Fundamental Dimensions of Social Judgment: Sociability and Morality as Distinct Characteristics of Social Warmth

Brambilla, Marco (2010) Fundamental Dimensions of Social Judgment: Sociability and Morality as Distinct Characteristics of Social Warmth, [Dissertation thesis], Alma Mater Studiorum Università di Bologna. Dottorato di ricerca in Psicologia sociale, dello sviluppo e delle organizzazioni, 22 Ciclo.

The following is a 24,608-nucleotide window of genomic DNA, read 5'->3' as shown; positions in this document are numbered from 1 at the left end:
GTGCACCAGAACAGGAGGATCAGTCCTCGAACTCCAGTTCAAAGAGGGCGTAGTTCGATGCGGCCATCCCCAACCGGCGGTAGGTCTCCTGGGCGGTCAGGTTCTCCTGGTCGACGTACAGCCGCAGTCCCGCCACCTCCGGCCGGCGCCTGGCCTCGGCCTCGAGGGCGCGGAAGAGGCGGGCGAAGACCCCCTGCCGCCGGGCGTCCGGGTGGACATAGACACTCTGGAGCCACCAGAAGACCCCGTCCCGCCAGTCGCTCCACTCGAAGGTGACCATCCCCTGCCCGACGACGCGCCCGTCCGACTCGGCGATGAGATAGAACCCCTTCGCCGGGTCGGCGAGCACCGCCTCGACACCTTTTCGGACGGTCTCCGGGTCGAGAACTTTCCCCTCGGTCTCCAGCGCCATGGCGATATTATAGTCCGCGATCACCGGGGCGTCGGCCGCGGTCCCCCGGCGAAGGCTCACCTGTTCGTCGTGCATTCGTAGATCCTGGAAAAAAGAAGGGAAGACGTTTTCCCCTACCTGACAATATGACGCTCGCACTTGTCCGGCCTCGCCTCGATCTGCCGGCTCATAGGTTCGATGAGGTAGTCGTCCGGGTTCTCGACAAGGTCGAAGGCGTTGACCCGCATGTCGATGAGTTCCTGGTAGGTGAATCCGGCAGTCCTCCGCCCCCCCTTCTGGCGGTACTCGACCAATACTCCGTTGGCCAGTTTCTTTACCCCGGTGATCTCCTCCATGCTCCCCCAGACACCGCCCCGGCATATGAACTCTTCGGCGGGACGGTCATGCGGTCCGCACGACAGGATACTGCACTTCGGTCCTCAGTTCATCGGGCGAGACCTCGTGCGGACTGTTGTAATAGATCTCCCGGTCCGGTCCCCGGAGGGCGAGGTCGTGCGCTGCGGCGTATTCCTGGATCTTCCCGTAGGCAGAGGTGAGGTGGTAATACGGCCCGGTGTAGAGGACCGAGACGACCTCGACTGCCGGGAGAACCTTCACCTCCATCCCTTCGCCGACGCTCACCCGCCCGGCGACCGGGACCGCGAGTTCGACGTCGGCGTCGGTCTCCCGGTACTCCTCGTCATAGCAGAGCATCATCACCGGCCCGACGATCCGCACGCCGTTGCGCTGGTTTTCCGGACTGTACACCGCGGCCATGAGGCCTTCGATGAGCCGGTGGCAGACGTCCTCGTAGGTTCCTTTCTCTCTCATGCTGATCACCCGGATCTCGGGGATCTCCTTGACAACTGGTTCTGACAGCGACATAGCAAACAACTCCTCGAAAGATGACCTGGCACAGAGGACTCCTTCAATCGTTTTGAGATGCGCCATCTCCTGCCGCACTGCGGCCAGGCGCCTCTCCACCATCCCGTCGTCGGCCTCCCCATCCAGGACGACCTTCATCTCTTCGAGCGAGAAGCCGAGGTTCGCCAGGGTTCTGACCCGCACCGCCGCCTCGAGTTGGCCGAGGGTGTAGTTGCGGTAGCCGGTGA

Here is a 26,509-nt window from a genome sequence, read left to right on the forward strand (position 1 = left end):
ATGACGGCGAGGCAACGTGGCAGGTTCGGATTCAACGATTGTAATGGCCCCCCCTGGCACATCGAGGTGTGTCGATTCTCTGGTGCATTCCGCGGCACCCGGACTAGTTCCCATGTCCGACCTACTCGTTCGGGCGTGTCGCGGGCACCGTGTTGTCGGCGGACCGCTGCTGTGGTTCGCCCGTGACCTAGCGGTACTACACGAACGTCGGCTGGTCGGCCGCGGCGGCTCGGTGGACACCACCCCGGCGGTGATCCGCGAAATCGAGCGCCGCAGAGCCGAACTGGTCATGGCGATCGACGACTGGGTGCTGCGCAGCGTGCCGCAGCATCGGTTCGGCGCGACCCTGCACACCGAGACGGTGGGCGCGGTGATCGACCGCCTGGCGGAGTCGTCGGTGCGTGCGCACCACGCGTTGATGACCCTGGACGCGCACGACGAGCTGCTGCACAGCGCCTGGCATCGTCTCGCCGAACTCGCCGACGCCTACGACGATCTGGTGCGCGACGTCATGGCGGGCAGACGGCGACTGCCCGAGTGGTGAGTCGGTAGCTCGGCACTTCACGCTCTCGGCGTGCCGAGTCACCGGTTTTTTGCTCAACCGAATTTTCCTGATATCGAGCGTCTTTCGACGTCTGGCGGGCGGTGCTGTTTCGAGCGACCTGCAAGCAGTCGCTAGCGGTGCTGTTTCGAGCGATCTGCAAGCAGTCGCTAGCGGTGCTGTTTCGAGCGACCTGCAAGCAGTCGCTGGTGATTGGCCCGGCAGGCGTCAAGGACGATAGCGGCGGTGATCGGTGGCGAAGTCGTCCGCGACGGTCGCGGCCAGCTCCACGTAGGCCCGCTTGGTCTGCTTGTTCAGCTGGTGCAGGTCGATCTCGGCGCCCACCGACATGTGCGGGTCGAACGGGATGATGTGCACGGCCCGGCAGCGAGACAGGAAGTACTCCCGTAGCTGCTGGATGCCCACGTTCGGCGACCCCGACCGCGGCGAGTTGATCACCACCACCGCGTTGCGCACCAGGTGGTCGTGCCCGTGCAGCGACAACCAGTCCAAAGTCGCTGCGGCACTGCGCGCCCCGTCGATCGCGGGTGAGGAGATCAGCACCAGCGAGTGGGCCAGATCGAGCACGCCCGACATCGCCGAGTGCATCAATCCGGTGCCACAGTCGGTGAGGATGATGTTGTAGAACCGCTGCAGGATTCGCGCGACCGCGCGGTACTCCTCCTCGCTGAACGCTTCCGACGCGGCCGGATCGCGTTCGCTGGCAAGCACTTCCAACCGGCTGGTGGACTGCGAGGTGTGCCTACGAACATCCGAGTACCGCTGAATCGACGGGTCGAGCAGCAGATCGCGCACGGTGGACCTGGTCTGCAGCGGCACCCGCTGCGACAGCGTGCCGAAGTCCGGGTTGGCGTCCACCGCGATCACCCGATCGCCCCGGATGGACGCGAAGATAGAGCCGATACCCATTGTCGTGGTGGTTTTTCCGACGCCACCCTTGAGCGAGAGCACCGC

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The present dissertation focuses on the two basic dimensions of social judgment, i.e., warmth and competence. Previous research has shown that warmth and competence emerge as fundamental dimensions both at the interpersonal level and at the group level. Moreover, warmth judgments appear to be primary, reflecting the importance of first assessing others’ intentions before determining the other’s ability to carry out those intentions. Finally, it has been shown that warmth and competence judgments are predicted by perceived economic competition and status, respectively (for a review, see Cuddy, Fiske, & Glick, 2008). Building on this evidence, the present work intends to further explore the role of warmth and competence in social judgment, adopting a finer-grained level of analysis. Specifically, we consider warmth to be a dimension of evaluation that encompasses two distinct characteristics (i.e., sociability and morality) rather than as an undifferentiated dimension (see Leach, Ellemers, & Barreto, 2007). In a similar vein, both economic competition and symbolic competition are taken into account (see Stephan, Ybarra, & Morrison, 2009). In order to highlight the relevance of our empirical research, the first chapter reviews the literature in social psychology that has studied the warmth and competence dimensions. In the second chapter, across two studies, we examine the role of realistic and symbolic threats (akin economic and symbolic competition, respectively) in predicting the perception of sociability and morality of social groups. In study 1, we measure perceived realistic threat, symbolic threat, sociability, and morality with respect to 8 social groups. In study 2, we manipulate the level and type of threat of a fictitious group and measure perceived sociability and morality. The findings show that realistic threat and symbolic threat are differentially related to the sociability and morality components of warmth. Specifically, whereas realistic threat seems to be a stronger predictor of sociability than symbolic threat, symbolic threat emerges as better predictor of morality than realistic threat. Thus, extending prior research, we show that the types of threat are linked to different warmth stereotypes. In the third and the fourth chapter, we examine whether the sociability and morality components of warmth play distinct roles at different stages of group impression formation. More specifically, the third chapter focuses on the information-gathering process. Two studies experimentally investigate which traits are mostly selected when forming impressions about either ingroup or outgroup members. The results clearly show that perceivers are more interested in obtaining information about morality than about sociability when asked to form a global impression about others. The fourth chapter considers more properly the formulation of an evaluative impression. Thus, in the first study participants rate real groups on sociability, morality, and competence. In the second study, participants read an immigration scenario depicting an unfamiliar social group in terms of high (vs. low) morality, sociability, and competence. In both studies, participants are also asked to report their global impression of the group. The results show that global evaluations are better predicted by morality than by sociability and competence trait ascriptions. Taken together the third and the fourth chapters show that the dominance of warmth suggested by previous studies on impression formation might be better explained in terms of a greater effect of one of the two subcomponents (i.e., morality) over the other (i.e., sociability). In the general discussion, we discuss the relevance of our findings for intergroup relation and group perception, as well as for impression formation.


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